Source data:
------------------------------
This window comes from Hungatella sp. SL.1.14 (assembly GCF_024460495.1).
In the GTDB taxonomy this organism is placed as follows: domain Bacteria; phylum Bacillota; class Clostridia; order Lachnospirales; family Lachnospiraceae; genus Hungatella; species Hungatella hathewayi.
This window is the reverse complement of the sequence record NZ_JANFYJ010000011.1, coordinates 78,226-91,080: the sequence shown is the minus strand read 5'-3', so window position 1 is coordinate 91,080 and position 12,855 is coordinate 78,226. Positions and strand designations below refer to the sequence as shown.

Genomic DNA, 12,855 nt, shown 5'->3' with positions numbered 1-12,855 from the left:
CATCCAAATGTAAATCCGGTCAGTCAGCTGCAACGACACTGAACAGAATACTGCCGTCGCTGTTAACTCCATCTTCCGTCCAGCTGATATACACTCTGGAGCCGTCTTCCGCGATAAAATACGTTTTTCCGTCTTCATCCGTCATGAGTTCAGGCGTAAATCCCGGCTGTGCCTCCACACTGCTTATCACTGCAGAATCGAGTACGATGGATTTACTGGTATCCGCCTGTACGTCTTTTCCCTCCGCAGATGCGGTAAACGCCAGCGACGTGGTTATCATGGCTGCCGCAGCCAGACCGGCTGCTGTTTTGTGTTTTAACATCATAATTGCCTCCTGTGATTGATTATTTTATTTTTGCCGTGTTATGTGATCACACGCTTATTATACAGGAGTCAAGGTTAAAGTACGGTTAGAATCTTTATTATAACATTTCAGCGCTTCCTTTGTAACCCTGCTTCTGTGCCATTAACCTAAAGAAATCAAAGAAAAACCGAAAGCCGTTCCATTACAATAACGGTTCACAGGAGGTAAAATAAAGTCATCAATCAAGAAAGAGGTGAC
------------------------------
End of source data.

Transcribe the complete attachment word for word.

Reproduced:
This window comes from Hungatella sp. SL.1.14 (assembly GCF_024460495.1).
In the GTDB taxonomy this organism is placed as follows: domain Bacteria; phylum Bacillota; class Clostridia; order Lachnospirales; family Lachnospiraceae; genus Hungatella; species Hungatella hathewayi.
This window is the reverse complement of the sequence record NZ_JANFYJ010000011.1, coordinates 78,226-91,080: the sequence shown is the minus strand read 5'-3', so window position 1 is coordinate 91,080 and position 12,855 is coordinate 78,226. Positions and strand designations below refer to the sequence as shown.

Genomic DNA, 12,855 nt, shown 5'->3' with positions numbered 1-12,855 from the left:
CATCCAAATGTAAATCCGGTCAGTCAGCTGCAACGACACTGAACAGAATACTGCCGTCGCTGTTAACTCCATCTTCCGTCCAGCTGATATACACTCTGGAGCCGTCTTCCGCGATAAAATACGTTTTTCCGTCTTCATCCGTCATGAGTTCAGGCGTAAATCCCGGCTGTGCCTCCACACTGCTTATCACTGCAGAATCGAGTACGATGGATTTACTGGTATCCGCCTGTACGTCTTTTCCCTCCGCAGATGCGGTAAACGCCAGCGACGTGGTTATCATGGCTGCCGCAGCCAGACCGGCTGCTGTTTTGTGTTTTAACATCATAATTGCCTCCTGTGATTGATTATTTTATTTTTGCCGTGTTATGTGATCACACGCTTATTATACAGGAGTCAAGGTTAAAGTACGGTTAGAATCTTTATTATAACATTTCAGCGCTTCCTTTGTAACCCTGCTTCTGTGCCATTAACCTAAAGAAATCAAAGAAAAACCGAAAGCCGTTCCATTACAATAACGGTTCACAGGAGGTAAAATAAAGTCATCAATCAAGAAAGAGGTGAC